As the crisis has unfolded the US dollar rate has varied against other currencies, particularly the European Union’s euro, the British pound, Japanese yen, Chinese yuan and the Canadian dollar. Similar variations occur in the region, as member states seek to maintain a fixed exchange rate to the US dollar.

Such induced exchange rate instability is a major source for channelling global economic effects onto Caricom member states. The main consideration so far has been the effects brought on though the euro-US dollar relation.

Timing: The EPA

This consideration leads us directly to the related issue of the timing of the global crises in relation to the commencement of the Economic Partnership Agreement, which was only signed late October (2008).

The region’s primary trading partner for both goods and services is the United States. Despite this, its first modern comprehensive external trade and financial agreement is with the European Union.

The timing of this agreement from the region’s standpoint, could hardly have been worse!

Ultimately, economic reverses in the rest of the world will take their toll on the region’s poorest and weakest. This puts enormous pressure on the region’s social welfare provisioning and safety net systems. In the past these have not performed very well so there must be great concern that events do not lead to worsening inequalities.

Global agenda

Finally, many of the major issues on the agenda of international development reform have a direct bearing on the economic prospects for Caricom. At this stage I would emphasize three of these, for my fear is that these concerns will be placed on the back-burner if the economic recession deepens in the rich industrial countries.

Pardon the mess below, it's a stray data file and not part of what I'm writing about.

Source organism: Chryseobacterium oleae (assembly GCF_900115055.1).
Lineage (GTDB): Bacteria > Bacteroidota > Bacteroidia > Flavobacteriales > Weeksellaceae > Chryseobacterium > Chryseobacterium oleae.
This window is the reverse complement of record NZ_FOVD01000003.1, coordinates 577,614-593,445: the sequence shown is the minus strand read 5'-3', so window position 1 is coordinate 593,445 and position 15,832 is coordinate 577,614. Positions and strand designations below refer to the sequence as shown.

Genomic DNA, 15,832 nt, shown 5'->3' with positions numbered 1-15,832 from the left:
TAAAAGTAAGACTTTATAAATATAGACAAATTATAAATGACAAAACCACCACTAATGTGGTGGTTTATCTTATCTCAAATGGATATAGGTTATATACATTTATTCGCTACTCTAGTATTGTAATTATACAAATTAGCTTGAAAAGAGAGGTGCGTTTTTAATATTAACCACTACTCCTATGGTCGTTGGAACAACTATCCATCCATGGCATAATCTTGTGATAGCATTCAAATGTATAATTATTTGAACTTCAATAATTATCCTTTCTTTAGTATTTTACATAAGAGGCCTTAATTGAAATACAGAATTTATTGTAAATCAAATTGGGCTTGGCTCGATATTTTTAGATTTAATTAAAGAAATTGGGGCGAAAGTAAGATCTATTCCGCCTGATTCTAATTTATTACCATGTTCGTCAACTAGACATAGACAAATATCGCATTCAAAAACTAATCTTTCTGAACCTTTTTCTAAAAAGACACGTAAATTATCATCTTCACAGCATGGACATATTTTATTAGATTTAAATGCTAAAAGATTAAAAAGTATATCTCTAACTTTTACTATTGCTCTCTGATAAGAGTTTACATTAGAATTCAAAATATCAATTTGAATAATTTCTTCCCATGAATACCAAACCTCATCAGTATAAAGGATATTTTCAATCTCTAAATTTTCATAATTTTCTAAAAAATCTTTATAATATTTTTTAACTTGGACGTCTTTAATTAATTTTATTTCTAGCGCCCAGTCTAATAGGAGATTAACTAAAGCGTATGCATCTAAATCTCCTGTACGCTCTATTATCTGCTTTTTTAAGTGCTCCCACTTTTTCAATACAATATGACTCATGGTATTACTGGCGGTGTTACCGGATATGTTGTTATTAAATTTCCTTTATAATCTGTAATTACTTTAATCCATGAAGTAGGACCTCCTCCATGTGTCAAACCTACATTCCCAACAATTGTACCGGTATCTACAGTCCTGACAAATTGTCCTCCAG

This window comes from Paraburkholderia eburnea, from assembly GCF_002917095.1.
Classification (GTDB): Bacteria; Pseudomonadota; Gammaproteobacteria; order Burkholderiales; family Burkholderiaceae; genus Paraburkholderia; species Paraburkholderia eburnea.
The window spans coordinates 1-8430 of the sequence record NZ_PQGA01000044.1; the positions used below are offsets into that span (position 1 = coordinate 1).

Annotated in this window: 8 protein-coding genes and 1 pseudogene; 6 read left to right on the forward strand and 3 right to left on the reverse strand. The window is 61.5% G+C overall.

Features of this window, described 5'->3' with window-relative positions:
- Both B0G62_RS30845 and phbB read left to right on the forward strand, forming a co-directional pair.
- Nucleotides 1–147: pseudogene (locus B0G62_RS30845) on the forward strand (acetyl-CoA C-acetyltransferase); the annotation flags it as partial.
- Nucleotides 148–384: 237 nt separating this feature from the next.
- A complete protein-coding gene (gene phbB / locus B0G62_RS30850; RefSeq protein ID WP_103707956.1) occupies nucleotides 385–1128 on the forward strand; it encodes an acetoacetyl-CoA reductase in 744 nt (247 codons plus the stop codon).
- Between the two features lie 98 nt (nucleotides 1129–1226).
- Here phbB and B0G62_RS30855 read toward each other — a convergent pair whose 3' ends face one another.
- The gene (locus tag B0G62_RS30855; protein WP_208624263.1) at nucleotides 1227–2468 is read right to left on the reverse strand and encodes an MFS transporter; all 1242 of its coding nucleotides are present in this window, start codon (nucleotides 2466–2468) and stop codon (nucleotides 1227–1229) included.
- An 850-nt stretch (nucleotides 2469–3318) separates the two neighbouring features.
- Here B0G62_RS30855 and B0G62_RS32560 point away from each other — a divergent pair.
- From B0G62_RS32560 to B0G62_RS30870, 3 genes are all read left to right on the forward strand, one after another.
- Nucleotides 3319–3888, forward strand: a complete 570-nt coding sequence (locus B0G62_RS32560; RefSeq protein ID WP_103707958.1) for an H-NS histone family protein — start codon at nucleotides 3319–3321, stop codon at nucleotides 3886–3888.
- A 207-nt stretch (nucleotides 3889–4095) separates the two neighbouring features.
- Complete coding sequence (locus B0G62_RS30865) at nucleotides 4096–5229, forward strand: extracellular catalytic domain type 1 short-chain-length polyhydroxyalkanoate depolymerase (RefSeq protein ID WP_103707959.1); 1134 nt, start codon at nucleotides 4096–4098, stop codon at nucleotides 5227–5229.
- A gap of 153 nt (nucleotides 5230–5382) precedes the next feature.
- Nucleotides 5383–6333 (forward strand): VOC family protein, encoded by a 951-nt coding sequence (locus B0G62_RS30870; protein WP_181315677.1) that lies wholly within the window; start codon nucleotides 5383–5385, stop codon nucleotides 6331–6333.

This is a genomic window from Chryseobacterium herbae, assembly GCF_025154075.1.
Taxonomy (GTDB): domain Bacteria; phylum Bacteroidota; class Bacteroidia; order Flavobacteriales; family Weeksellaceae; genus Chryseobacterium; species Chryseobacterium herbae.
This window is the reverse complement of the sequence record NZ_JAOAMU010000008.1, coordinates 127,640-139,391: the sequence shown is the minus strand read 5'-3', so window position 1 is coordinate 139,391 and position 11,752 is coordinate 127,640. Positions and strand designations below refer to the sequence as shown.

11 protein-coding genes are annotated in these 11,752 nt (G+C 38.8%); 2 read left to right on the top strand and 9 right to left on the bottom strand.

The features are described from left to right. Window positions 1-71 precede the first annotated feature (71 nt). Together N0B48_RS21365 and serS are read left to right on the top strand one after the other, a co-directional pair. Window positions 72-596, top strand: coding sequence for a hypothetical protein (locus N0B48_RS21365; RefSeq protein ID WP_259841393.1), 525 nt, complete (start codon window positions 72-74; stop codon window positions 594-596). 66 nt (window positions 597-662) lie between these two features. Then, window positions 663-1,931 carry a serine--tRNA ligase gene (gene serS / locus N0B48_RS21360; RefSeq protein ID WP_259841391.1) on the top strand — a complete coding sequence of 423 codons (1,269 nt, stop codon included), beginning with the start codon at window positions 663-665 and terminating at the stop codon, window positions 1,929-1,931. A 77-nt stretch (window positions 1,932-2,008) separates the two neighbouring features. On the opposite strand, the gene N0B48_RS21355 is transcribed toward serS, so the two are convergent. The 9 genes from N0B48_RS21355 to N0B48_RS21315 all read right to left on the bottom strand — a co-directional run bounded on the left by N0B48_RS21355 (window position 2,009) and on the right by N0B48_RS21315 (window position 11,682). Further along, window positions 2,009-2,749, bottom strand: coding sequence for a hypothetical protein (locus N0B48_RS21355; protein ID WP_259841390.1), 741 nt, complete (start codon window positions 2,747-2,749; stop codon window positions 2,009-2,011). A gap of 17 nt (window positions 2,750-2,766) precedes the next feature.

The first of these is rising food prices. For the first half of 2008 this was a major concern, as with high oil prices food supplies were being diverted to biofuels. The events in the last quarter of 2008 have overtaken this as a priority. However, the region is a net-food importer, so that a stable and permanent resolution of the issues of exceptionally high food prices will have to be attended to sooner rather than later.

Secondly, climate change threatens to wreak havoc on development outcomes worldwide. It is expected that the poor countries, because of a lack of resources, will suffer most from these developments. Caricom, comprised of island and below sea-level coastal states face dire physical effects if climate change were to intensify.

The third issue, which relates to poverty, nutrition, homelessness and economic marginalization is encapsulated in the Millennium Development Goals (MDGs). The achievement of these MDGs depends on the rich industrial economies keeping their commitments to provide development support. With economic recession on the advance in the rich industrial countries, these commitments are unlikely to be honoured. Failure to do so, however, limits the economic prospects for all developing countries, including Caricom.

There are of course, several other major global development commitments, which will be placed in jeopardy. The conclusion that the economic fallout on Caricom is likely to get worse is therefore plausible.